The next battle in the video game war will flare up today when Sega Enterprises’ next-generation home console, Dreamcast, goes on sale.
With its fate hanging in the balance, the nation’s top arcade game maker is hoping for an all-out blitzkrieg.
It has been losing territory to Sony Computer Entertainment Inc. with its 32-bit home video game system, Sega Saturn, and suffered an unconsolidated 43.3 billion yen net loss in fiscal 1997.
Sony’s PlayStation continues to dominate the domestic market, and Nintendo Co. is putting up a good fight against Sony in overseas markets. There are no “ifs” about it; Sega, which also suffered huge losses in North America, is betting its future on the new game console.
And what if Dreamcast goes down? “We have no plan,” Sega President Shoichiro Irimajiri said at a recent speech in Tokyo.
Irimajiri, however, appears confident — at least in public. Dreamcast, most game engineers agree, is the most powerful home system released to date. It boasts a 200-megahertz central processing unit that incorporates a 128-bit graphic engine capable of 3-D visuals.
It is also equipped with a 64-channel music chip and a 33.6 Kbps high-speed modem, which many game developers expect will create a new market for network games that connect users via telephone lines. “When compared with existing machines, Dreamcast beats them in every respect,” said Jyunichi Nagai, publicity manager at major game software maker Capcom Co.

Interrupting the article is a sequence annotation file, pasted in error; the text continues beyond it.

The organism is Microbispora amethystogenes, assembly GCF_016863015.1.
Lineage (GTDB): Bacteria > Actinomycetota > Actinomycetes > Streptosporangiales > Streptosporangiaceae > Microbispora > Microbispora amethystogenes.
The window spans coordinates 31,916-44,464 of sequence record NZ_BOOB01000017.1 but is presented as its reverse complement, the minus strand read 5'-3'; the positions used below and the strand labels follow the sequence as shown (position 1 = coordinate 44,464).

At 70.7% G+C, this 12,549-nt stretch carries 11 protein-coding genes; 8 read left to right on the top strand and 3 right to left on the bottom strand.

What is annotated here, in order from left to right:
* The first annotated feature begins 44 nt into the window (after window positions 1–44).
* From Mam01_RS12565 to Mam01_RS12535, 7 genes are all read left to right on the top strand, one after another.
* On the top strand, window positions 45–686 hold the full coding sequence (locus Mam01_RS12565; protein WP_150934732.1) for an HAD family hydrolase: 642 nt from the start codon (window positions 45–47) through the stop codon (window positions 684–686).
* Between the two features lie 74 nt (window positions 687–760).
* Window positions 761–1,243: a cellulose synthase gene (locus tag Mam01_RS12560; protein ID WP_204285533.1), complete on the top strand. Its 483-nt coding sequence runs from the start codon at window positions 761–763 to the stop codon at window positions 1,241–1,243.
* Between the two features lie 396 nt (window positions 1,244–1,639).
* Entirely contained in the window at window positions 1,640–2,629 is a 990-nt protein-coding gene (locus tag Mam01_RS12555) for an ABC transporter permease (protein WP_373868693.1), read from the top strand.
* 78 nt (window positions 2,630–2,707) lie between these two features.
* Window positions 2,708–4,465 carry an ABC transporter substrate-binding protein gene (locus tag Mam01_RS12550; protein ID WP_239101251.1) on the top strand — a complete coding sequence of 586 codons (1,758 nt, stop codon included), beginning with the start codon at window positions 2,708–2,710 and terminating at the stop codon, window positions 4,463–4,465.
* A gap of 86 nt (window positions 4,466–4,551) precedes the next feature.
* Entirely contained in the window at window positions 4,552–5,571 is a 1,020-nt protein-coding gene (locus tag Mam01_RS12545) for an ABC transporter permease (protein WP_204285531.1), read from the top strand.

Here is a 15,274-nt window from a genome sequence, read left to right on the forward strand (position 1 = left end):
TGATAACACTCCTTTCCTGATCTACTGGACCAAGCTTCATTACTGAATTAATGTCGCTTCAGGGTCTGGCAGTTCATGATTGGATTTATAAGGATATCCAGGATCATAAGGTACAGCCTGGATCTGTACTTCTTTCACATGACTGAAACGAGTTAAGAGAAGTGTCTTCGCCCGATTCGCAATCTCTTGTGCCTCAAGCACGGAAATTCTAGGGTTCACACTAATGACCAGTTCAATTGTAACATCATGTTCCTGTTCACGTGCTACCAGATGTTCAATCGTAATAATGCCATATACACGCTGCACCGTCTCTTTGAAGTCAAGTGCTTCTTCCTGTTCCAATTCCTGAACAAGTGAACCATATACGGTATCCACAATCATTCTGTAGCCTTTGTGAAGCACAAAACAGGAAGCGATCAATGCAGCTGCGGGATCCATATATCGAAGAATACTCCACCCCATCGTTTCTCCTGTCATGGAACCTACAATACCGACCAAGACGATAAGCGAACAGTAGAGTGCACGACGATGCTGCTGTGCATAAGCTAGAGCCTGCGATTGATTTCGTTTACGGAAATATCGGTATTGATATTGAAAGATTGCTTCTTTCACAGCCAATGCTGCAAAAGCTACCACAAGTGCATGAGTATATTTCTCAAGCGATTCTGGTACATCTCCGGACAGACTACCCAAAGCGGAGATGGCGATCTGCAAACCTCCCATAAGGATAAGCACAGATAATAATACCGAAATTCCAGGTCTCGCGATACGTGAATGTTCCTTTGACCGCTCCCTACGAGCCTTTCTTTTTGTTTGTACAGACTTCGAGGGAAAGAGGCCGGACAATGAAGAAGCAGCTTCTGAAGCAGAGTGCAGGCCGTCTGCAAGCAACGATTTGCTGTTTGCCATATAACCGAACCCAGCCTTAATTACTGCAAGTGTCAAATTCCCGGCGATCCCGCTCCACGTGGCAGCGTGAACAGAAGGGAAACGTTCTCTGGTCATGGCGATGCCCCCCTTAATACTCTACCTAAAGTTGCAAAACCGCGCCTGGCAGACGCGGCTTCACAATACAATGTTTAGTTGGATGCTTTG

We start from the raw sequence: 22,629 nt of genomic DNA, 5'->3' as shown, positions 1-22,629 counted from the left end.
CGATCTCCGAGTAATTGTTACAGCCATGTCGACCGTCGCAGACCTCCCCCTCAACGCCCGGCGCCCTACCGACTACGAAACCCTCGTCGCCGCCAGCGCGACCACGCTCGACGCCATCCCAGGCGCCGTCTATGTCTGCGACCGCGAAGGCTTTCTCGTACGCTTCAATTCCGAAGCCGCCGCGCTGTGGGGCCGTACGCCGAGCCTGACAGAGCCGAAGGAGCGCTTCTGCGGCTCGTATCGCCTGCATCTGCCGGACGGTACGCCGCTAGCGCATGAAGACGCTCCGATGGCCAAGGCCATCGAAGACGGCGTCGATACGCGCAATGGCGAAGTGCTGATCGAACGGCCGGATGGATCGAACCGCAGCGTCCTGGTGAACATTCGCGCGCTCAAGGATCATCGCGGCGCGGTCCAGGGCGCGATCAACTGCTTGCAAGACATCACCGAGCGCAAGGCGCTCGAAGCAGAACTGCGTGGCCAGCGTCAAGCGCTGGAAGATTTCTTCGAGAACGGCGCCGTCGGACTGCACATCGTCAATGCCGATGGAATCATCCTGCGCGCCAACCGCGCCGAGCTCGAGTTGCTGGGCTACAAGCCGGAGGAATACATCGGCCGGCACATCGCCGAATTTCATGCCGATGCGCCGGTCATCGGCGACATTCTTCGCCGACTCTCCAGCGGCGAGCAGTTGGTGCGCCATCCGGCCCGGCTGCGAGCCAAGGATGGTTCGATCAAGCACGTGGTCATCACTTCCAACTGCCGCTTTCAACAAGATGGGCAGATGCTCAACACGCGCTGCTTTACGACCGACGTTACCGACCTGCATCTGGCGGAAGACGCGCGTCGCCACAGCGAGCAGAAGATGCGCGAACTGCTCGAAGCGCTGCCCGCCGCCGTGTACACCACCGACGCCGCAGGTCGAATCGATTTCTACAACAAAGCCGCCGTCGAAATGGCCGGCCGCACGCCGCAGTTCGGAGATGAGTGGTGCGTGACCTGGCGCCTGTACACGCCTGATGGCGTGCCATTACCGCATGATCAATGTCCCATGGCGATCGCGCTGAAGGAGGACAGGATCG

But good hardware alone does not win the war. The key, both Sega officials and industry experts agree, is to have software developers who can create games that will attract millions of users.
One reason Sega Saturn has failed to chalk up as many blockbusters as PlayStation is that Sega, unlike Sony, is a powerful software developer itself and tends to make less use of other software houses, Sega officials said. “With Sega Saturn, there was a fatal flaw in one aspect of the console — it was very difficult for third-party developers to create new and exciting titles,” Irimajiri said.
But this time, Sega says it has changed its tactics. Spokesman Hiroyuki Mori said the firm increased its technical support staff to provide a better development environment for third parties and will reward them financially if a product proves to be a hit.
Dreamcast also incorporates Microsoft’s Windows CE operating system as one of its two software development platforms, which will make programming easier for new software firms. “The result is that now 350 third-party developers have expressed their intention to develop software for Dreamcast,” Mori said. “At the time of Sega Saturn’s release, the figure was only 150.”
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